No major complications including infection, deep leg vein thrombosis or embolism were observed. In 4 cases (9%), intra-articular knee hematoma occurred which required arthroscopic intervention. At the latest follow-up all patients had full range of motion. Retropatellar crepitation was present in 15 (33%) cases, which did not compromise patient outcome. The apprehension sign result was positive in 8 cases (18%). Painful patellar palpation could be found in 7 cases (16%).

At follow-up examination, 10 patients (22%) had experienced redislocation. Five redislocations occurred during sporting activities and 5 occurred without trauma. In 2 cases a further operation was carried out and an MPL reconstruction was performed. The remaining 8 patients declined a subsequent operation.


The most important finding was that the present study resulted in a 22% redislocation rate, thus the overall clinical outcome did not show significant improvement at mid term follow up.

Recurrent patellar dislocation often necessitates surgical treatment [4]. Over 100 techniques have been described to manage patellar dislocation including medialization of the tibial tubercle, as well as repair or reconstruction of the medial retinaculum and MPL [15-17]. The abundance of surgical techniques reflects the fact that an optimal procedure has not yet been found. Due to the multiple etiologies of patellar dislocation there is as yet no clear evidence regarding which procedure is superior [18]. In general, patellar realignment techniques are classified into bony surgical procedures, soft tissue approaches or a combination. Insall’s proximal realignment aims to prevent dislocation by medialization and distalization of the femoral extensors proximal to the patella. Compared with other realignment techniques, Insall’s procedure is less demanding and less invasive. In a prospective study, Chrisman et al., [19] compared the results of bony realignment (Hauser procedure) with a soft tissue procedure (Roux-Goldthwait procedure) for the correction of recurrent dislocations of the patella. More satisfactory results were obtained using soft tissue techniques (93%) than bony procedures (72%).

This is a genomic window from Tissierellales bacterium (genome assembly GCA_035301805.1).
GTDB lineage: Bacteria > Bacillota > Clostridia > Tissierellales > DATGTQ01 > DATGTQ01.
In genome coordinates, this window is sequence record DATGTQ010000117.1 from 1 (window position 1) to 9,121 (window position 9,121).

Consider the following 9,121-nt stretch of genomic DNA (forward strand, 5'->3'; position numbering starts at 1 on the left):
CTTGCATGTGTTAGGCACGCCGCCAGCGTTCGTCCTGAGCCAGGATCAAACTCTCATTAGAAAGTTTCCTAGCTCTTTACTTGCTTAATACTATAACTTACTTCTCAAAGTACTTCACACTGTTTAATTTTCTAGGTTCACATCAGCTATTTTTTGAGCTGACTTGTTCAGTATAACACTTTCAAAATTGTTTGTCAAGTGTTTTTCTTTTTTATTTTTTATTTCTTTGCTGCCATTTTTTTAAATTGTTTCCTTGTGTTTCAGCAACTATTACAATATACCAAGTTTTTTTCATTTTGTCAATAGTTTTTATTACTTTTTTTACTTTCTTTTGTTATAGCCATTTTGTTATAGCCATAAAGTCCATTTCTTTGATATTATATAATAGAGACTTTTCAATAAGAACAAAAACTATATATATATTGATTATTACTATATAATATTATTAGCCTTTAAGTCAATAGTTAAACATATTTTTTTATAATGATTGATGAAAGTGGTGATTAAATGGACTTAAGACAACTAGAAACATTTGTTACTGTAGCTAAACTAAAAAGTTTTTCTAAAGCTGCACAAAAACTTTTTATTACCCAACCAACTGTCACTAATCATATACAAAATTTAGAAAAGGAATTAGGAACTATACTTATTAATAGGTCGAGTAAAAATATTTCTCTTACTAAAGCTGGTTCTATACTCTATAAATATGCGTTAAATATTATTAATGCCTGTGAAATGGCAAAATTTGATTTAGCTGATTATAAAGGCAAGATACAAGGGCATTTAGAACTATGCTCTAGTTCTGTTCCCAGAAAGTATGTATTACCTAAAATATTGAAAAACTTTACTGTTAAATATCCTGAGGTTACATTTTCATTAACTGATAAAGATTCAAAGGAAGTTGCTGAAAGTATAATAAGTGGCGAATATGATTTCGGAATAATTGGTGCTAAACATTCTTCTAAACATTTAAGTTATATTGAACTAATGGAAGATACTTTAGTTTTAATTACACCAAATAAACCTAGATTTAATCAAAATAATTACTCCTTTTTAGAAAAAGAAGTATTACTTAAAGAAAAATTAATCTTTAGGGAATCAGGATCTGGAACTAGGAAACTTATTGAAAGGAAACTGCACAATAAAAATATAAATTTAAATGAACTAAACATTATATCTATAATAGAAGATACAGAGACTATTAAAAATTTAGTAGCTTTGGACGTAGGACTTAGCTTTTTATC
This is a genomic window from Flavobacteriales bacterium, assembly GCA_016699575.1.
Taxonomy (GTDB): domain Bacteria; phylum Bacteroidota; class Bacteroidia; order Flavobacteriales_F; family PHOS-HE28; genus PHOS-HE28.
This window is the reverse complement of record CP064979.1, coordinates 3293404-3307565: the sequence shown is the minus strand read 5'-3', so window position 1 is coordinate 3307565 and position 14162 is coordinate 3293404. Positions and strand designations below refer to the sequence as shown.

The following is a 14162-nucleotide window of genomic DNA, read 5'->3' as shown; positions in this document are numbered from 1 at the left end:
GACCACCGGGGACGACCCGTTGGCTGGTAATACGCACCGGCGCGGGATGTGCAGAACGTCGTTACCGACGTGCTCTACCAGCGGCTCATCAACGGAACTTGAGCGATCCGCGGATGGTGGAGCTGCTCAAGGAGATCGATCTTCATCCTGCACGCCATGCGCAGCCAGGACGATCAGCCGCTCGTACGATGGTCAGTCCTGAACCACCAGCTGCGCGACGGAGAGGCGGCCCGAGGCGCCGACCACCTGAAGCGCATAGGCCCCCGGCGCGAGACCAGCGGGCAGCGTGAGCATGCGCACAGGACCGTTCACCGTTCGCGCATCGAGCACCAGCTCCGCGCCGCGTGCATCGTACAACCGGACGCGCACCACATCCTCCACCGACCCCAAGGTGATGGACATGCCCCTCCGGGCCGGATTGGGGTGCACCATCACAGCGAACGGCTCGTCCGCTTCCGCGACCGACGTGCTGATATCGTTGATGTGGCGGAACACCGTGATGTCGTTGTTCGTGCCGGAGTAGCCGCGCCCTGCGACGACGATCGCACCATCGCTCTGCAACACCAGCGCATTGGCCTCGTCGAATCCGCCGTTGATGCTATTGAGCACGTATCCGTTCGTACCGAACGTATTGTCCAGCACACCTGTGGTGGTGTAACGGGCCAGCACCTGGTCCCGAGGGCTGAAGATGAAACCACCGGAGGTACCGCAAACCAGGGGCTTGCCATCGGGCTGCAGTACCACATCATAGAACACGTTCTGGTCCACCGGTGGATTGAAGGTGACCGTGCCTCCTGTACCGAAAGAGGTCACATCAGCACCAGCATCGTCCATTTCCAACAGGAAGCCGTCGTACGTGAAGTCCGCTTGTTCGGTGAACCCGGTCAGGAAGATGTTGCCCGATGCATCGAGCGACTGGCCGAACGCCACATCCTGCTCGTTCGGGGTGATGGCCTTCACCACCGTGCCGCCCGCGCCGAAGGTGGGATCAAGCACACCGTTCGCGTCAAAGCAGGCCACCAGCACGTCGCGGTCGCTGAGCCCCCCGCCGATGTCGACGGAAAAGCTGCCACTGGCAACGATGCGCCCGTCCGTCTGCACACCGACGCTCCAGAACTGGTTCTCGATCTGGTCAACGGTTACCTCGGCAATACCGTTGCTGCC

There are few studies concerning the results of Insall’s proximal realignment. Insall et al., [20] reported the results of 48 knees following proximal realignment. The follow-up was between 6 months and 5 years without specification of the mean follow-up. The results were excellent or good in 94% of cases. In 28 patients the indication for intervention was pain. Abraham et al., [21] reported 92% and 78% good-to-excellent results after a follow-up of 2 and 5-11 years, respectively. The indication for surgery was recurrent patella dislocation or chondromalacia of the patella. Scuderi et al., [22] showed that 81% of patients had a very good or good result with a redislocation rate of 1.2% at an average follow-up of 3.5 years (range 2-9). Their indications for surgery were pain, effusion or recurrent patellar dislocation. Zeichen et al., [9] investigated Insall’s proximal realignment, and reported that 85% of patients demonstrated good-to-excellent results and 13% had satisfactory mid-term results. Only 1 patient suffered from a recurrence of patellar dislocation. In the present study 65% of the patients showed good-to-excellent results at mid-term follow up using the Kujala Score. No significant changes were noticed in the ability to perform sporting activities using the Tegner activity scale. Twenty-seven percent of the patients were dissatisfied and would not undergo the same procedure. The most frequent reason for subjective dissatisfaction was persistent instability and pain. There are obvious differences in the indication for Insall’s proximal realignment technique. Applying this technique for pain or chondromalacia in addition to dislocation results in lower redislocation and higher satisfaction rates. The reduced rate of success found in the present study may largely be due to the fact that only patients with a history of recurrent patellar dislocation were included.